Choosing a psychotherapist
The first step in seeking psychotherapy is deciding to make contact with a mental health professional. The second step is deciding which professional to see. Psychotherapy outcome studies have shown that it is the therapeutic relationship is a highly significant factor in the healing process, so it is very important that you find a professional with whom you feel safe and comfortable.
If you have access to an Employee Assistance Program (EAP) through your job, you might begin there. EAP personnel can assist you with referrals for short-term or long-term mental health care, and their services are confidential. If you have insurance coverage that includes benefits for psychotherapy, you will need to decide if you wish to use that insurance. If so, you need to access the provider list of licensed mental health professionals--psychiatrists, psychologists, social workers, professional counselors, marriage and family therapists, advanced practice nurses--for your policy and begin to narrow your choices.
When you speak with a psychotherapist, be ready to talk a bit about what you would like to consult with him/her about. Let the therapist know whether the therapy would be for you alone or for you and a partner or for an entire family or other group. You will want to ask.
- if the therapist has experience and expertise in dealing with the concern you would be bringing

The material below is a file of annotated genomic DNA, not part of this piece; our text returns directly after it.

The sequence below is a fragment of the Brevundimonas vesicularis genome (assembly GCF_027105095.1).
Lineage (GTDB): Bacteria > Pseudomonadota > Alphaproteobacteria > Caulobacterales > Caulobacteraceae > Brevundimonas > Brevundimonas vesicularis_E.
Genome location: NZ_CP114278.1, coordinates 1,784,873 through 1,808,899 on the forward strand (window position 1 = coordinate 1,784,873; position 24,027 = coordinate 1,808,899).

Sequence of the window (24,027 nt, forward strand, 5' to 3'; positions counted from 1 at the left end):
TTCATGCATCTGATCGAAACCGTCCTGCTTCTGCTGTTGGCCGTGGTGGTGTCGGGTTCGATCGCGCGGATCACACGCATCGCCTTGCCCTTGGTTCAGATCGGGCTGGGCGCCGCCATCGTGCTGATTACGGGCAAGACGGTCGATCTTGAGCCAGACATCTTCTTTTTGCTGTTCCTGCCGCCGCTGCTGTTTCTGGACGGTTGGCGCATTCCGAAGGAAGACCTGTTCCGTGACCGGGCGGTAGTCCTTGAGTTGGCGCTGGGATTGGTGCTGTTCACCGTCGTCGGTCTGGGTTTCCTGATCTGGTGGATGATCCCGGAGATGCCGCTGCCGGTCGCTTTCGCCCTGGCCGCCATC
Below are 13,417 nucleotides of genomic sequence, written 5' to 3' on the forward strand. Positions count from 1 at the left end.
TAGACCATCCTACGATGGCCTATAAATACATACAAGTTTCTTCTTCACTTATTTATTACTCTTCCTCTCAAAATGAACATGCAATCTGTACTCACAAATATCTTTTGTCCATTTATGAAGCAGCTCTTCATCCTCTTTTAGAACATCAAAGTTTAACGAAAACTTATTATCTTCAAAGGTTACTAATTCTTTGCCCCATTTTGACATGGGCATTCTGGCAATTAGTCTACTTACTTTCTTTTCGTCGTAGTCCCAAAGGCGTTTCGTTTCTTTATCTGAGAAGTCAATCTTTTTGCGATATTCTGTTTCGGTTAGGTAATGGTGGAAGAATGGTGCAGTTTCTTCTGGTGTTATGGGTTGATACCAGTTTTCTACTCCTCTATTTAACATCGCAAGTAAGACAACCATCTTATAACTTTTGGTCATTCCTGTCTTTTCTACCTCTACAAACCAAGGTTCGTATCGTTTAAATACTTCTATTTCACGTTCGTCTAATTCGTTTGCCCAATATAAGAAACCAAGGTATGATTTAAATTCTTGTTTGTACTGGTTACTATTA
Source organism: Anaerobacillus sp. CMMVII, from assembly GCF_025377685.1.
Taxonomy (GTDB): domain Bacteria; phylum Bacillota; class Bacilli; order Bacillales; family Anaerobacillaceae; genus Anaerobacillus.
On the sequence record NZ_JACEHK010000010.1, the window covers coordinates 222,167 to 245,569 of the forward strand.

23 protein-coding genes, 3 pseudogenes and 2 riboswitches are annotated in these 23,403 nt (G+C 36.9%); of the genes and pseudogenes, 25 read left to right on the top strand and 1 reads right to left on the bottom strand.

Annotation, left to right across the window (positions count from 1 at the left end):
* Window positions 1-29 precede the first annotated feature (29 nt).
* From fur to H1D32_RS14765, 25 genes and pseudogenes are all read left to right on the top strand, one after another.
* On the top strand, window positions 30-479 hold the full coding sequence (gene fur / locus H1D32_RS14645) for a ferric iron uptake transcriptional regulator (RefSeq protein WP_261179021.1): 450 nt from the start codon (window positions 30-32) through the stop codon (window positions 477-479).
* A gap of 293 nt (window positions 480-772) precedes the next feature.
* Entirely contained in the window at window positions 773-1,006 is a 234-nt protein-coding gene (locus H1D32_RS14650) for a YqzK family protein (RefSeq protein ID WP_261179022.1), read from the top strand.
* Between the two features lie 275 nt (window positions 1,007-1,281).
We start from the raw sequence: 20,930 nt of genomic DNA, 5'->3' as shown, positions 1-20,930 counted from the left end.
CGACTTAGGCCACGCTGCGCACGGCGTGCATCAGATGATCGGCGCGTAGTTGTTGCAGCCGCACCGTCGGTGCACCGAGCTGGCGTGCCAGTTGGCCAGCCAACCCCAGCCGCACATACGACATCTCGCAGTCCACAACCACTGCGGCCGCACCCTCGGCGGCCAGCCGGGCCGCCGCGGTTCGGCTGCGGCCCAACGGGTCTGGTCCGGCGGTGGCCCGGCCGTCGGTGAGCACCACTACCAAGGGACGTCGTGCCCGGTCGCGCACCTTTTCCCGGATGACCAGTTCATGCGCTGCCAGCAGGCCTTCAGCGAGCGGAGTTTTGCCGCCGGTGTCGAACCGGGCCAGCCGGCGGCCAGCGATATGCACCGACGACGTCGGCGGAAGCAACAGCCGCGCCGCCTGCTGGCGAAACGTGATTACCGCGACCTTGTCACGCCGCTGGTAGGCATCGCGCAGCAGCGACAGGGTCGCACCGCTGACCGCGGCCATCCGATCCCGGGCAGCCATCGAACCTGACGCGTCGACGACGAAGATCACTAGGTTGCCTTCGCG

- what the hourly fee would be
- whether there is room to negotiate a lowering of the fee if you do not have insurance or choose not to use your coverage or if the therapist does not accept third party payments and the fee seems out of your price range
- whether the psychotherapist would consider meeting you for a half-hour session at no charge so you both could decide whether a therapeutic relationship might work
Please remember that above all else, you need to be sure of two factors as you decide on a psychotherapist. First, the person you choose to enter psychotherapy with needs to be a credentialed professional who holds a state license in his or her field or, in the case of a pastoral counselor who is also a psychotherapist, clinical membership in the American Asssociation for Pastoral Counseling. Second, you need to feel as safe and as comfortable as possible talking with a psychotherapist. You will most likely be nervous during your first session, but you still can pay close attention to your fundamental sense of safety and security. Does the office feel welcoming and comfortable and safe? Is the therapist a person with whom you can relax as much as possible and talk as freely as possible? Do you have a sense of trust for the therapist? If so, then set yourself a goal of meeting with that therapist for three or four sessions as an initial commitment and then reassess. If not, contact the next therapist on your list.